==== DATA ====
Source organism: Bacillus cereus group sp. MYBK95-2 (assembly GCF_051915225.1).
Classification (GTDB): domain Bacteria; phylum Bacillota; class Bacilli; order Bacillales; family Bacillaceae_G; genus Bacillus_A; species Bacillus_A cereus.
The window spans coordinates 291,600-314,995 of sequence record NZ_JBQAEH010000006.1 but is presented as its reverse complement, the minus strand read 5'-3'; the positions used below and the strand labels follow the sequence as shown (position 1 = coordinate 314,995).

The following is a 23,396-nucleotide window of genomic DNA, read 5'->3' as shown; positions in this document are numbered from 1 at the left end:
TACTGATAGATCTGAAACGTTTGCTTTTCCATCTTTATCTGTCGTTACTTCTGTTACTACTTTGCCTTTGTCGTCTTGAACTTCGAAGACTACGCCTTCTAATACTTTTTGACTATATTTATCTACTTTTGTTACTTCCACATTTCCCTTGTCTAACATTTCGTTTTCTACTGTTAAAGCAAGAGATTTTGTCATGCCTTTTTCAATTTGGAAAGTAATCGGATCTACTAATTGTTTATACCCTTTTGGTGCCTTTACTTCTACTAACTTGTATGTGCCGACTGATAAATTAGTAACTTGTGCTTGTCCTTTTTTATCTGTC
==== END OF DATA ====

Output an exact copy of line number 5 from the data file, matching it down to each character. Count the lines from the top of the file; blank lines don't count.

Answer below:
TACTGATAGATCTGAAACGTTTGCTTTTCCATCTTTATCTGTCGTTACTTCTGTTACTACTTTGCCTTTGTCGTCTTGAACTTCGAAGACTACGCCTTCTAATACTTTTTGACTATATTTATCTACTTTTGTTACTTCCACATTTCCCTTGTCTAACATTTCGTTTTCTACTGTTAAAGCAAGAGATTTTGTCATGCCTTTTTCAATTTGGAAAGTAATCGGATCTACTAATTGTTTATACCCTTTTGGTGCCTTTACTTCTACTAACTTGTATGTGCCGACTGATAAATTAGTAACTTGTGCTTGTCCTTTTTTATCTGTC